Today I would like to summarise recent additions to my Library and briefly share the areas I am focusing on to find new investment opportunities.
How to turn $50k into $900 million
Most investors would easily name the best stock pickers such as Graham, Lynch, Buffett, Fisher, Templeton. Until recently, my picks would be similar, perhaps, with the only addition of more modern investors (Klarman, Greenblatt, Sleep, Miller, Tillinghast, Nygren, Hawkins).
But earlier this year, I was fortunate to stumble upon a new name which was the biggest surprise. I think this investor is one of the biggest secrets in the market despite an almost 70-year track record (combined with the investment experience of his son and grandchildren).
The name of this investor is Shelby Davis.
In fact, it is the Davis family. Shelby Davis started investing at the age of 38 when his wife inherited $50k. By 1994, 50 years later, his fortune amounted to $900 million. Davis managed to teach his son, Shelby, key investment principles, who later launched his own fund, now known as Davis Funds which is now run by his two sons, Christopher and Andrew.
Besides such an incredible track record which is also a multi-generational one (I know very few famous investors whose children succeeded their parents in investing), what makes the Davis family outstanding is a narrow sector focus. Most fortunes were made within the insurance industry with occasional investments in another financial sector – banking.
I have summarised key investment principles, including 10 tenets and the Checklist in my review, which I posted in the Library. There are two more points about the Davis investment experience that I found useful.
One is investing during the inflationary period of the 1970s when stocks failed to protect investors’ portfolios and eventually declined. I think it is worth keeping in mind in today’s inflationary period.
Here is the quote from the book:
"The stockholding masses had shrugged off the rising inflation of the 1960s on the theory that inflation was ruinous to bonds but healthy for equities. For years, the steady inflationary uptick hadn't stopped the bull market, strengthening the popular conviction that inflation was no threat to portfolios. The assumption that companies could raise prices in lockstep with inflation, and thus preserve their profit margin, proved fallacious in the 1970s, and once Mr. Market realized this, equities were repriced accordingly".
The second point is about investing in strong markets after a long phase of growth. The lesson here is to set expectations accordingly and be much more selective focusing on individual stocks rather than the broader market:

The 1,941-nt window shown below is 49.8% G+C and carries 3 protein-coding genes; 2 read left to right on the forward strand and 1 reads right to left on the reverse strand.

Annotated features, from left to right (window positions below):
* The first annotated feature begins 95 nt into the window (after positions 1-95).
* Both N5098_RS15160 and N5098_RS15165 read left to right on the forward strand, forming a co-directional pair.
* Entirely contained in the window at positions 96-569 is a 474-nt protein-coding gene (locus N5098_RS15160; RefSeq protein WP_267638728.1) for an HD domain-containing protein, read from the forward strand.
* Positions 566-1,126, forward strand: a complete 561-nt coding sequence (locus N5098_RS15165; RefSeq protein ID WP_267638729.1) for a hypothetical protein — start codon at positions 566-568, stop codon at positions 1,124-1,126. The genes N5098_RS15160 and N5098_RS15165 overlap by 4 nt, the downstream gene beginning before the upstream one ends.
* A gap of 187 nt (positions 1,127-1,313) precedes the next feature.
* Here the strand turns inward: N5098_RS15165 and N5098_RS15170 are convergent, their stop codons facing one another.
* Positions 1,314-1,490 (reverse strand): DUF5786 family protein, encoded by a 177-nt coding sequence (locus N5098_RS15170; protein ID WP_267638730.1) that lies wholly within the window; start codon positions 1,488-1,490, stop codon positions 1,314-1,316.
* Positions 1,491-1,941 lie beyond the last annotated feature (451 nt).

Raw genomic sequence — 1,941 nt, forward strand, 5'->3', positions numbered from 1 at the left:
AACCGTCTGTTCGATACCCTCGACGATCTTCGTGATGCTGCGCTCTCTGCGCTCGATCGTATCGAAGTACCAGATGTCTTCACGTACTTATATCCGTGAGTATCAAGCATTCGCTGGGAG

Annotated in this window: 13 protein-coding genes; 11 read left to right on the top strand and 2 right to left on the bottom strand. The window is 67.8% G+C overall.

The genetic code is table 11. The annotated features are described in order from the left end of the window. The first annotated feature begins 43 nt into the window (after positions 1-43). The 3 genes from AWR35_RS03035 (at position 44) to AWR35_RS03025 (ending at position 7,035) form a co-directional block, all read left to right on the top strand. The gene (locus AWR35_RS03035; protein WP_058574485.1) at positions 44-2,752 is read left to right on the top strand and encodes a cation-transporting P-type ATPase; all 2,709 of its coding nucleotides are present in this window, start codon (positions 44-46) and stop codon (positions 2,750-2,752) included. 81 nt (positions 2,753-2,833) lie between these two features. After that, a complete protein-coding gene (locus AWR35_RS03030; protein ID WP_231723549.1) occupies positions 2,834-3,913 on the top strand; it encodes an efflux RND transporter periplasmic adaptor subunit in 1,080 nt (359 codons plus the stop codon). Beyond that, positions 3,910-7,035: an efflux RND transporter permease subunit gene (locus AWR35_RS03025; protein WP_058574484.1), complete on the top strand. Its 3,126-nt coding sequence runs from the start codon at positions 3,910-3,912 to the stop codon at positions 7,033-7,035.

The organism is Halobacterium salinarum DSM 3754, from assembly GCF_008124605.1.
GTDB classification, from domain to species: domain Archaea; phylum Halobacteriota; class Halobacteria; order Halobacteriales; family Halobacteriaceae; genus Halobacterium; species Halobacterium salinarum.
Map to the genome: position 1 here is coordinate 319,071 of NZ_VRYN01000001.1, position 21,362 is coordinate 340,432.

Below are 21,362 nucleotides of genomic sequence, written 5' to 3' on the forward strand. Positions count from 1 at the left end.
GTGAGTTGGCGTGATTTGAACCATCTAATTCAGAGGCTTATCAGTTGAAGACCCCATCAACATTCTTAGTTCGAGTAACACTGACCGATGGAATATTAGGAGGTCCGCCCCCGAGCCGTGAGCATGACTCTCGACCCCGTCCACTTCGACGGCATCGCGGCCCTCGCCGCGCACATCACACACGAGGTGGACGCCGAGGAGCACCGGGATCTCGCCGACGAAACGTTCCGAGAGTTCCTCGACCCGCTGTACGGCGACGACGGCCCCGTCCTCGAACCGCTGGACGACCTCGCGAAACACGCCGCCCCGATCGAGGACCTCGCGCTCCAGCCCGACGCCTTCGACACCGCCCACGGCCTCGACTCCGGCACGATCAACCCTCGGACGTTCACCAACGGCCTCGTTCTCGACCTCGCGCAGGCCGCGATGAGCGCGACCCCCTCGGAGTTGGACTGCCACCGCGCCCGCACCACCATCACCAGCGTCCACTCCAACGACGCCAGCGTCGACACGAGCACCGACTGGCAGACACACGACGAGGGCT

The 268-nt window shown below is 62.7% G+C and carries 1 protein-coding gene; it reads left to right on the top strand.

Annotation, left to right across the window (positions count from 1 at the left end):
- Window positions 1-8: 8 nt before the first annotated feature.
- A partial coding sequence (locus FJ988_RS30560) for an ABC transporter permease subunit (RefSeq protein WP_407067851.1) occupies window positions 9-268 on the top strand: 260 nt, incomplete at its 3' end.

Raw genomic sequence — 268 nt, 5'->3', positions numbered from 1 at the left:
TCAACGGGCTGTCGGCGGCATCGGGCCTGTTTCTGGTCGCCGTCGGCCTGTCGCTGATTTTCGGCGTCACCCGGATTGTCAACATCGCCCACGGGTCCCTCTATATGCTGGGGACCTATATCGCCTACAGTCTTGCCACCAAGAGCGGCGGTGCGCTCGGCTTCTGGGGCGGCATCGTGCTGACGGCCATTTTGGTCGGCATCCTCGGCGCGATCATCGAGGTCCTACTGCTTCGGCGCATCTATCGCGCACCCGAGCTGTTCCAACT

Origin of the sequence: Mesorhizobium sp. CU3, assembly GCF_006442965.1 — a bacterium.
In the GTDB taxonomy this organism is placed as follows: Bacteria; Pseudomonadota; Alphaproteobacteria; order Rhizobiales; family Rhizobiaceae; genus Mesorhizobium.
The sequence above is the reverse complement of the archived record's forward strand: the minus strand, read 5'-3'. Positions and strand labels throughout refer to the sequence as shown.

"Whatever happens, Shelby expected stocks to stop racing ahead and revert to their customary canter. "If the Dow continued to rise at the same pace it's risen over the past two decades, it would stand at roughly 100,000 two decades from now," he said. "But we're certain that won't happen. Even if the rise slows to 7 or 8 percent a year, the Dow could reach 40,000 to 50,000. So a lot more wealth can still be created long-term. On the other hand, the surge in corporate profits and P/E ratios that created the 1990s bonanza isn't likely to continue. It won't surprise me if the market is stuck in a trading range for the next five to ten years. Good stock pickers will make money, but the averages may not show much movement."
You can read the full review of the book here.
Reasons why individual investors underperform, What works in investing and 3 more useful materials
I have also added 5 materials that I found useful to the Library.
1. What Has Worked in Investing (Summary of Studies of Investment Approaches Associated With Exceptional Returns). One of the oldest US Value Investment Firm, Tweedy, Browne has put together a 60-page White Paper which describes over 50 academic studies on investment strategies with exceptional long-term results.
2. Active Share and Mutual Fund Performance (Antti Petajisto). Stock pickers with higher active shares have outperformed their benchmark indices even after fees and transaction costs. In contrast, closet indexers or funds focusing on factor bets have lost their benchmarks after fees.
3. The Behavior of Individual Investors (Brad Barber and Terrance Odean). A 38-page paper is summarising key mistakes made by individual investors and reasons for their underperformance.
4. Rate of Return for Most Asset Classes for Key Countries. Quite useful and comprehensive 100+ history of investment returns by the Federal Reserve Bank of San Francisco.
5. A Memo by Slack’s Co-founder on product niche and marketing. An internal memo by the co-founder of Slack on two phases in start-up development, the importance of finding your product niche and the role of marketing/sales in the product's success. Need to put yourself in your customer's shoes.
You can find all of them here.
What I am thinking about these days